What Is A Full Arch Denture?
A full denture is a dental prosthesis designed to replace all of teeth on either the upper or lower arch—or both arches. Full dentures require support from your gums and jaw bone and may require the use of a special adhesive to help lock the denture into place
Full Arch Dentures
A full denture is a removable tooth replacement option for those who need all their teeth replaced. Dentures can be crafted to provide the characteristics (tooth shape and color) the patient desires. Advances have been made in the materials used for dentures and in the way they are designed. If you already have dentures (partial denture or full denture) you may be experiencing a loose fit or denture movement. This can lead to gum sores, can affect your chewing and your speech, and decrease your confidence when speaking and/or laughing with others. We can help restore your dentures to the correct fit.
Why A Full Arch Denture?
Generally, a full arch denture is planned for patients who have multiple non-restorable teeth or teeth that are compromised by gum disease. If you are in need of replacing an entire arch of teeth, a full arch denture is going to be the most affordable tooth-replacement option. Additionally, not having any teeth causes mild to severe physical changes in your face, mouth, and lips. A full arch denture can restore some biting and chewing ability and bring back a more attractive appearance.
How Much Do Full Arch Dentures Cost?
Generally speaking, full dentures are affordable and can cost less than a single dental implant that only replaces one tooth. However, dental implants have many benefits and the better quality of life is something worth learning about.
The actual cost of a full arch (upper or lower) denture depends on your specific needs and materials used. The best way to receive an accurate quote on a full arch denture is to request an appointment online or call us at (406) 541-2886 to come in to be evaluated. All it takes is a single visit to determine the best treatment for you.better quality of life is something worth learning about.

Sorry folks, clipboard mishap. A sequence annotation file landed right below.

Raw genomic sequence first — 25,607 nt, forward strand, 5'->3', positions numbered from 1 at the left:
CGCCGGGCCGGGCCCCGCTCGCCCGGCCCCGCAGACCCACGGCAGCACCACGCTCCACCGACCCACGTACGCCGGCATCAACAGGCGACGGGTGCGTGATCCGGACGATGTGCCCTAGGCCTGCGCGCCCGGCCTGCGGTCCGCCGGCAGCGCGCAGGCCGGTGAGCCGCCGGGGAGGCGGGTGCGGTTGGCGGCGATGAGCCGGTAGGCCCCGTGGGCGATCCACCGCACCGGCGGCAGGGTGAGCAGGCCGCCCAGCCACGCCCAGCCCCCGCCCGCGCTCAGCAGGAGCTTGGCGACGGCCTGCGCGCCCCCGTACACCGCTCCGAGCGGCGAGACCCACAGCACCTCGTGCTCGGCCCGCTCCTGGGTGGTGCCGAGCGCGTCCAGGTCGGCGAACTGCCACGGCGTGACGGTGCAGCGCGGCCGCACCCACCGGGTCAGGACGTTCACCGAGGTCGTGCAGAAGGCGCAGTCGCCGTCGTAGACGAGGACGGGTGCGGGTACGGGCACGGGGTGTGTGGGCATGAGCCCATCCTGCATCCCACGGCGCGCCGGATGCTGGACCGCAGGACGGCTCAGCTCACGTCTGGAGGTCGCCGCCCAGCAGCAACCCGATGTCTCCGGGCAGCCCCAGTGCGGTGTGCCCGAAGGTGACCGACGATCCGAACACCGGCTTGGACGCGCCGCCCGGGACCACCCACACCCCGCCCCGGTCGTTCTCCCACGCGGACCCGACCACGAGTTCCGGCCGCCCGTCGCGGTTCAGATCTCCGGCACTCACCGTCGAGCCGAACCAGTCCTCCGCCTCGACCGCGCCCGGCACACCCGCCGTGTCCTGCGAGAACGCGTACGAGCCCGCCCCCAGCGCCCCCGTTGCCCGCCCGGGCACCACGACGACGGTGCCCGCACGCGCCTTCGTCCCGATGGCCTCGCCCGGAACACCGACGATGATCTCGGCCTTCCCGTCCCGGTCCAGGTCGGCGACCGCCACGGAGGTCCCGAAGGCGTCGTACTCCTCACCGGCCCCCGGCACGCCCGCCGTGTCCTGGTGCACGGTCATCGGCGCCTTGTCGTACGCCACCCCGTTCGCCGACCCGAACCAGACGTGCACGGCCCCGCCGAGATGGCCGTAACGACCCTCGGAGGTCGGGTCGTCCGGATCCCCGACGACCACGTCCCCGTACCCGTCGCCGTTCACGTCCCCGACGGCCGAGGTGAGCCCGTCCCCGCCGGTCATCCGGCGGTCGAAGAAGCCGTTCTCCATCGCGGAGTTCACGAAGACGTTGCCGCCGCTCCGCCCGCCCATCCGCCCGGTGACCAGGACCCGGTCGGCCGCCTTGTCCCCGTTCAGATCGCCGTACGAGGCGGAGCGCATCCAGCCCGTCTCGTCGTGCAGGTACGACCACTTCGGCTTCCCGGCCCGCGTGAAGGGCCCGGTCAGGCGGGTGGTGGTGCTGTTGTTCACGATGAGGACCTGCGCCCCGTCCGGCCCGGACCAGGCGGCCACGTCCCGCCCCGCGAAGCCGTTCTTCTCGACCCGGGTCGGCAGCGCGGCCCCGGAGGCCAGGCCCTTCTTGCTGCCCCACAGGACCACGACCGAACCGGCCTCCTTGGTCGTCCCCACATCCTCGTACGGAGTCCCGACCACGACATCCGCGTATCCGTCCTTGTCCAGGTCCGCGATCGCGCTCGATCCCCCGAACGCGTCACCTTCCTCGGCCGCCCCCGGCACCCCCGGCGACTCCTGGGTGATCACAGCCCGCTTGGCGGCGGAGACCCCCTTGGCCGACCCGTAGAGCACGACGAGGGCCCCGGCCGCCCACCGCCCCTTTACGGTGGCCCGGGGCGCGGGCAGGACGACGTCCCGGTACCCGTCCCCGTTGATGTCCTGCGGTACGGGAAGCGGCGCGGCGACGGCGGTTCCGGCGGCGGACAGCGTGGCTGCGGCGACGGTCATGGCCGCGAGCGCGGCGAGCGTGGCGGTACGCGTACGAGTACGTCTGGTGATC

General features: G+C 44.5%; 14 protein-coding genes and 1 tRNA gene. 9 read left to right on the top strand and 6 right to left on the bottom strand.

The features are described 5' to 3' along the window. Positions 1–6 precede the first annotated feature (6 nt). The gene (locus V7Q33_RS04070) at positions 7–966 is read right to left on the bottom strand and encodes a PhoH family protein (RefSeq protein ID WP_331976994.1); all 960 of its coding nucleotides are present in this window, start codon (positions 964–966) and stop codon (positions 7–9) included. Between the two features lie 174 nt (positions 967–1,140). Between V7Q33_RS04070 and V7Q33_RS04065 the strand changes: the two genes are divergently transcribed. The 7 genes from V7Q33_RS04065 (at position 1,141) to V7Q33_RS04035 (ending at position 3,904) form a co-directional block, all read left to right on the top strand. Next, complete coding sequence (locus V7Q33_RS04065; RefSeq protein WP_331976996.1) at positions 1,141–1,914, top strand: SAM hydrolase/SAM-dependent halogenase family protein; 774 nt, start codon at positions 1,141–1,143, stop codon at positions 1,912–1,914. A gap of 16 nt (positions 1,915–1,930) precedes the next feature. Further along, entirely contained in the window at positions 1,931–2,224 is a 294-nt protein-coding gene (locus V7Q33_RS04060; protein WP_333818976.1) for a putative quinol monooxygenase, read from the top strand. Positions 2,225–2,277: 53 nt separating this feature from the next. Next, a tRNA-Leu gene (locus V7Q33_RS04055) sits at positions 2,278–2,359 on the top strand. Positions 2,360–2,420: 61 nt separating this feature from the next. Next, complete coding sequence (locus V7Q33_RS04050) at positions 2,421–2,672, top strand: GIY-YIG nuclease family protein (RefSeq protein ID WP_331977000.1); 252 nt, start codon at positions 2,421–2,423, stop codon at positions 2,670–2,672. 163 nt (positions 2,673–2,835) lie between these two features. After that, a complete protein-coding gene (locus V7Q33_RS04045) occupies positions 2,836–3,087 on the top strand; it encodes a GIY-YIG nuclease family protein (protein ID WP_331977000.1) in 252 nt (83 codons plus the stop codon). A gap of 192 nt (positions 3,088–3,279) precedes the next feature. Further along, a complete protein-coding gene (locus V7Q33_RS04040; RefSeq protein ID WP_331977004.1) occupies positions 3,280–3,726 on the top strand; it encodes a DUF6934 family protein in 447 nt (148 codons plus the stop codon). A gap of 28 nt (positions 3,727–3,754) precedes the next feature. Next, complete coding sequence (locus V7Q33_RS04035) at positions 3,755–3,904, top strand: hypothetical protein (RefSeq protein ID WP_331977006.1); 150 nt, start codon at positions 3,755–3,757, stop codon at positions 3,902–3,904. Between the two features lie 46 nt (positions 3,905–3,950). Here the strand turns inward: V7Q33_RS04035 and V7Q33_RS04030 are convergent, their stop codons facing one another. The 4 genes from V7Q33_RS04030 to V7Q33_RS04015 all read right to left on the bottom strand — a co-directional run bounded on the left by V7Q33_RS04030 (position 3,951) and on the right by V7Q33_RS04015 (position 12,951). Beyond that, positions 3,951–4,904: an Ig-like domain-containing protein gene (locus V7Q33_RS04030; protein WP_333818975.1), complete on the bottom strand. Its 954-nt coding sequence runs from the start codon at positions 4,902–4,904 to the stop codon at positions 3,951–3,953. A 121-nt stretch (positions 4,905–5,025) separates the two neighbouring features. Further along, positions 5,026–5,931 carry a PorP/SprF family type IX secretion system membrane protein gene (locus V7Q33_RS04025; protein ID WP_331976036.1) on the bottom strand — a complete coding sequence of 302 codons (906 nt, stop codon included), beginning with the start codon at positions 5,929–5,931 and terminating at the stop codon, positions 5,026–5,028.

Denture (bone) Resorption
After extraction of the teeth and wearing full dentures, the shape of the jaw bones start to change. It is possible in 6 months to lose about 40% of your jawbone structure.
If you have worn a denture for a few years, you already know about bone loss. The reason your denture doesn’t fit like it did years ago is that you don’t have the same jawbone structure to support it.
If you wear a partial denture, be aware that you will have the same problem with bone loss.
Once the jaw bone structure is lost it becomes much more difficult to have a well-fitting denture. When teeth are lost, a dental implant is a good choice to help stop bone loss.
This type of denture is made to be placed in the mouth immediately when you have all your natural teeth extracted. This allows you to leave the clinic without the embarrassment of having no teeth while the gums heal from the extractions. The denture is made to conform to your mouth based on impressions the dentist makes while you still have your natural teeth.
After the initial surgery to remove your natural teeth, the gums tend to swell from the surgery and you will not want to remove your immediate denture for extended periods until your dentist has instructed you to. If the immediate denture is left out too long it may not go back in easily.
Your gums will change drastically over the next few months and it is possible that the dentures will rub against the gums causing some soreness until the denture is adjusted. Most patients will require a soft liner placed in their denture within the first few months due to the gums shrinking from the extraction of teeth.